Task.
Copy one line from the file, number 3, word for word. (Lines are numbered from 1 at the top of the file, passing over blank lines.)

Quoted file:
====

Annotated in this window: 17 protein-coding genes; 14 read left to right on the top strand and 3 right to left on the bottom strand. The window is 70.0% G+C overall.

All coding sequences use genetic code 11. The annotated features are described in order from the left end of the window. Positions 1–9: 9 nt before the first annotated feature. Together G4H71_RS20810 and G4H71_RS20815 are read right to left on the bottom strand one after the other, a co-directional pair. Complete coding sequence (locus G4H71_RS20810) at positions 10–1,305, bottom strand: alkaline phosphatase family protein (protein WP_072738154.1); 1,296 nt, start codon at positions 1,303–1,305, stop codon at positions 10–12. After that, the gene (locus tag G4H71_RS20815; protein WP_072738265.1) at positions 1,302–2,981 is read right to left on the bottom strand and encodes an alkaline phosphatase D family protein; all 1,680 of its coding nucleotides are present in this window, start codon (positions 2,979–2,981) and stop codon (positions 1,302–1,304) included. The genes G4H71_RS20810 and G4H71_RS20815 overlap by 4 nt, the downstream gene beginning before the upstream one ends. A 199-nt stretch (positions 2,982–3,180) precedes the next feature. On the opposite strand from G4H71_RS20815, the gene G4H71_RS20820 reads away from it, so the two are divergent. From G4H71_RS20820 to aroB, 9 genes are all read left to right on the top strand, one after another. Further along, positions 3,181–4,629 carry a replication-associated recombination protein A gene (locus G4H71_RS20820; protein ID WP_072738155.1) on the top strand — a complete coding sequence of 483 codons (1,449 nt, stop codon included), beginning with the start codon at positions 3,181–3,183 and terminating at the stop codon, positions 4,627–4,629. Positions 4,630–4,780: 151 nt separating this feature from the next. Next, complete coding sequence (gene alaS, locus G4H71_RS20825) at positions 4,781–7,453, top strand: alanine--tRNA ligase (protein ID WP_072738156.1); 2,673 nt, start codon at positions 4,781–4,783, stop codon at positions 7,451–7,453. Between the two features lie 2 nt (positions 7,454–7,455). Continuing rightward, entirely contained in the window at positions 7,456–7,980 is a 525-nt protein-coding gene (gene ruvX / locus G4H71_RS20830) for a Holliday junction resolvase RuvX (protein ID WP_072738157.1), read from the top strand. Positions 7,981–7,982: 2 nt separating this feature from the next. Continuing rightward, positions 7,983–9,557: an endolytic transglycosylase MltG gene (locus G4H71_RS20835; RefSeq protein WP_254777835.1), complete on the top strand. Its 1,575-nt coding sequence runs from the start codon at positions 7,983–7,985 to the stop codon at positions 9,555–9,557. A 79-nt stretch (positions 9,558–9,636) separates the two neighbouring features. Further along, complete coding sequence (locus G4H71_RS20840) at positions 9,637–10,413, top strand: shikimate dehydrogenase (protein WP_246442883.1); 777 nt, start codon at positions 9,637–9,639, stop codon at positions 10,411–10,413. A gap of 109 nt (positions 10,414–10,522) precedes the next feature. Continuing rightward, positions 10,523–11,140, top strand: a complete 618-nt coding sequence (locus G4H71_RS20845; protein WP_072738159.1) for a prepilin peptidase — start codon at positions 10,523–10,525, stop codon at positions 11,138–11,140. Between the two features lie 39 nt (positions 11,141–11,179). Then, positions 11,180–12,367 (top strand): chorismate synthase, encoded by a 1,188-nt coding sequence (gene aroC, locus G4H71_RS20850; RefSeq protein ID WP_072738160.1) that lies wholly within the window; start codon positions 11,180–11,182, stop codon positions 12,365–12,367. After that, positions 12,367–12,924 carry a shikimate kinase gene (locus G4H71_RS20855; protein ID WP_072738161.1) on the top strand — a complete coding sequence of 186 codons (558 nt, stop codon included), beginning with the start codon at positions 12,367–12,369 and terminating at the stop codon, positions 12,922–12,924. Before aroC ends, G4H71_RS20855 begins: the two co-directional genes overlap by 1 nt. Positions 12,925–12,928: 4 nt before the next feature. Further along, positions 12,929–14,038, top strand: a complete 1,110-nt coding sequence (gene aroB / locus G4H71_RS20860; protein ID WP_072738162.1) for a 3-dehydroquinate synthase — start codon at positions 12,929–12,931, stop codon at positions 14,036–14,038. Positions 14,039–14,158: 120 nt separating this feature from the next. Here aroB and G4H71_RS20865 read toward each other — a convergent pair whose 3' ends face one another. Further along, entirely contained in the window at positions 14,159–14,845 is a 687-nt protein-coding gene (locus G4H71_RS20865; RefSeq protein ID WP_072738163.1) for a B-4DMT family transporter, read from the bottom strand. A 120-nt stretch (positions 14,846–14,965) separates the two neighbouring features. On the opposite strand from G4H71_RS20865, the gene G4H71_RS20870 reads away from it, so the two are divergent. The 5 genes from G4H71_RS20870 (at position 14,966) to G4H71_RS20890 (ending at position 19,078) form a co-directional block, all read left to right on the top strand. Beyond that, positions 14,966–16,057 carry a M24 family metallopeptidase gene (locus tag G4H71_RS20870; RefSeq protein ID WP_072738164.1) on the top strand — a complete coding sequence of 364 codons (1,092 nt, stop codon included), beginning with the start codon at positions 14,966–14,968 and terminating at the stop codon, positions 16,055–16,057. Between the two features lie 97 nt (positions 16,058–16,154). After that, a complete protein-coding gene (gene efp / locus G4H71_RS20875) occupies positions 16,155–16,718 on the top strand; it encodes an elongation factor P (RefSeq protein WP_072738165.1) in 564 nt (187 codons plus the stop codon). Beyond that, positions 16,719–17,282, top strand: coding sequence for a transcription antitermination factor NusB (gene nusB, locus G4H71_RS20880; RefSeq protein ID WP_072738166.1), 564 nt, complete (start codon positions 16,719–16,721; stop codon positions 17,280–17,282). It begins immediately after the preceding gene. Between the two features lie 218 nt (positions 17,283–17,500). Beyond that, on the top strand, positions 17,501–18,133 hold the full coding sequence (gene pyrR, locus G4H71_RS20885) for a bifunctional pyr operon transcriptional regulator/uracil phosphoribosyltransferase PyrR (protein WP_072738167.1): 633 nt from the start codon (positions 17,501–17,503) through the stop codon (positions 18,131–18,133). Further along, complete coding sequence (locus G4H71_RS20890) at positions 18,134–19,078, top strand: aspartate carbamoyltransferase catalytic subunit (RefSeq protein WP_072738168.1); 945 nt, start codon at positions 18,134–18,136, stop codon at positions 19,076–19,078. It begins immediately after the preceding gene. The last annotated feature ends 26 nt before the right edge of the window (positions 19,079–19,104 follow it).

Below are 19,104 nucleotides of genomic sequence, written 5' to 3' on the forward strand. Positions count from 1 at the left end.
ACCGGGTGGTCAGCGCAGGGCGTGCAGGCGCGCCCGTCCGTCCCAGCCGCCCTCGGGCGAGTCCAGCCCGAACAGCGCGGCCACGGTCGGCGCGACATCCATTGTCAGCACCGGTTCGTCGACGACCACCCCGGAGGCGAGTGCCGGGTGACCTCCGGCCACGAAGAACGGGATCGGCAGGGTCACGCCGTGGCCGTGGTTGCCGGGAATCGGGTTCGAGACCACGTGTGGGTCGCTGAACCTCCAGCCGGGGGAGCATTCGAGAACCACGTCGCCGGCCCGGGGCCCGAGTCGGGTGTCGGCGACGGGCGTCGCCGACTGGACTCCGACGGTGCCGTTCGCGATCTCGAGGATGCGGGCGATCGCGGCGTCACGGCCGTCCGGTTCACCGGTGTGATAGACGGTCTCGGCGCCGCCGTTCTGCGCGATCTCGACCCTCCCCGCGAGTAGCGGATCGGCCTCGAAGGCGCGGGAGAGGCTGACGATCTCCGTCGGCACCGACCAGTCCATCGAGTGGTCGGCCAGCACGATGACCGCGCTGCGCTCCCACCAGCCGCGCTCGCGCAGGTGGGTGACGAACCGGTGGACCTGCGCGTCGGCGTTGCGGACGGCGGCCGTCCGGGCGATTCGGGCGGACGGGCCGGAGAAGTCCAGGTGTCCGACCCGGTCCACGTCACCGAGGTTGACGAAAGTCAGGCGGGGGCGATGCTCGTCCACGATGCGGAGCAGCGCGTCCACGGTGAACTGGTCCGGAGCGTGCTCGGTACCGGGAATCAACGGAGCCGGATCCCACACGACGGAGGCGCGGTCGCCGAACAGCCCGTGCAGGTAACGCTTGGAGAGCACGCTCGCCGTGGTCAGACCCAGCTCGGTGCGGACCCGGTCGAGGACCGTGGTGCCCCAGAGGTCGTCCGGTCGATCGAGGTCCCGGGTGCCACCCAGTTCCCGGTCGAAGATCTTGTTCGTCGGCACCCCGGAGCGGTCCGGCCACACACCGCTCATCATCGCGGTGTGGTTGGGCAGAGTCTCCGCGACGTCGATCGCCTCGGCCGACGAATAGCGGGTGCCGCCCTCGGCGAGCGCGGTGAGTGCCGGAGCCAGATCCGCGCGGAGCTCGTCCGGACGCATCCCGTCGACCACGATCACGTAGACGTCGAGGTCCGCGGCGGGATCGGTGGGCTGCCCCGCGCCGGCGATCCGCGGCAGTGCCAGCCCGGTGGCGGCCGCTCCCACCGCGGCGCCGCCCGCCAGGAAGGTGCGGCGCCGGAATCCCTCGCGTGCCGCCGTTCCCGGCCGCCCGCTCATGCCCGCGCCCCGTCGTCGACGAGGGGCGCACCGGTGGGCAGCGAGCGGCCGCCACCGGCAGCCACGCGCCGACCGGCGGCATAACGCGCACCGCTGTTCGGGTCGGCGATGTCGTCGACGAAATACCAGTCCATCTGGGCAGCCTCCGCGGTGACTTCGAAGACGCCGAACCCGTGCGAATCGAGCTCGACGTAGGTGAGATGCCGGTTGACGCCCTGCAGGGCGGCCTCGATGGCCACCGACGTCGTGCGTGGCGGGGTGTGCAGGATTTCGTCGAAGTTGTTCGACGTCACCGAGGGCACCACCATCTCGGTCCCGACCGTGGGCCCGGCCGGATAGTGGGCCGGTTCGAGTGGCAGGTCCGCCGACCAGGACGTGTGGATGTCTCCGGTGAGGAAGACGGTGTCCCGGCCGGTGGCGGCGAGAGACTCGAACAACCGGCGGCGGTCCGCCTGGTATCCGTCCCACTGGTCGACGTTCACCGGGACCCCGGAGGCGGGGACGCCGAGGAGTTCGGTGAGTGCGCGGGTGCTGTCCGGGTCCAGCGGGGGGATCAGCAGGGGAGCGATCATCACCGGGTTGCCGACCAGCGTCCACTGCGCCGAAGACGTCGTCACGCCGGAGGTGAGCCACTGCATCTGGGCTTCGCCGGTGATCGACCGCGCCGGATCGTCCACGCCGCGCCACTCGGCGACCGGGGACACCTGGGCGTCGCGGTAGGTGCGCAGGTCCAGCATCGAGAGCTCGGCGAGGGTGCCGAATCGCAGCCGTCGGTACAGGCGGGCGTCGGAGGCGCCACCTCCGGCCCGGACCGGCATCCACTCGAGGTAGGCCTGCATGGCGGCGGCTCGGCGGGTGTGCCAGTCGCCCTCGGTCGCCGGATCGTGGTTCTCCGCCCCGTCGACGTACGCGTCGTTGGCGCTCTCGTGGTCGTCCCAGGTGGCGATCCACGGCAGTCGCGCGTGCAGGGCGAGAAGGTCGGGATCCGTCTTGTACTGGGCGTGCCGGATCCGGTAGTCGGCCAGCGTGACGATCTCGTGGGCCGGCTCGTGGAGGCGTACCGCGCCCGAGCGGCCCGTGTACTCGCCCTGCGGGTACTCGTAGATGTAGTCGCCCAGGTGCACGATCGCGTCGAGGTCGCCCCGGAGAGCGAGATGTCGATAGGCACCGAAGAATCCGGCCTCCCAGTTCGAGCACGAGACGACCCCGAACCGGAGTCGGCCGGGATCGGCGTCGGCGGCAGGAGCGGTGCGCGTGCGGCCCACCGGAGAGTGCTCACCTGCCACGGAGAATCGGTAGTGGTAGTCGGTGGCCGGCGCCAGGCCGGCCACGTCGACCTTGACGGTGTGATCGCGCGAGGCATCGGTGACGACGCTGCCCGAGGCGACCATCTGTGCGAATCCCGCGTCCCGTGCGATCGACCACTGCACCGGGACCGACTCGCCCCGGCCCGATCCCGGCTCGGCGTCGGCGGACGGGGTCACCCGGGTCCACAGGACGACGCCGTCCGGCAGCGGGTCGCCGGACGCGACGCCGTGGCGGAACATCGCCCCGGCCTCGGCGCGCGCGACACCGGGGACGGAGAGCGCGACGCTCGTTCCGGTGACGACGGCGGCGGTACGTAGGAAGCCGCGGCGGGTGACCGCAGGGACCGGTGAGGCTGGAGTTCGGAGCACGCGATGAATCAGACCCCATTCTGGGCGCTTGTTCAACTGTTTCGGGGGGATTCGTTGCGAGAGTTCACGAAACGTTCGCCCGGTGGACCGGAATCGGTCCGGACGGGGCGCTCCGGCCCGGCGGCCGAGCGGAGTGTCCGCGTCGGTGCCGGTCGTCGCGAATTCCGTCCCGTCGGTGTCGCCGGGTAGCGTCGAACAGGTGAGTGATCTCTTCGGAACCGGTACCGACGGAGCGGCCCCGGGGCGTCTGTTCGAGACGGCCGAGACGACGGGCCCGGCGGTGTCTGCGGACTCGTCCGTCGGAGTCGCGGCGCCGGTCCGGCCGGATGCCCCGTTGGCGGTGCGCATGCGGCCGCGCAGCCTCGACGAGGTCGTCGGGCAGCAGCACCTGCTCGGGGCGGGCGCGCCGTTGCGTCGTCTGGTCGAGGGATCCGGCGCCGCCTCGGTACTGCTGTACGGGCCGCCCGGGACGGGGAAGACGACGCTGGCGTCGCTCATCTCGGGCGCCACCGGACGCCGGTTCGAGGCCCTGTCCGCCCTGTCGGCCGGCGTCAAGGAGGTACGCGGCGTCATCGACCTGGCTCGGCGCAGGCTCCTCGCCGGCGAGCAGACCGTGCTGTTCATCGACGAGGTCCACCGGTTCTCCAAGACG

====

Below are 19,104 nucleotides of genomic sequence, written 5' to 3' on the forward strand. Positions count from 1 at the left end.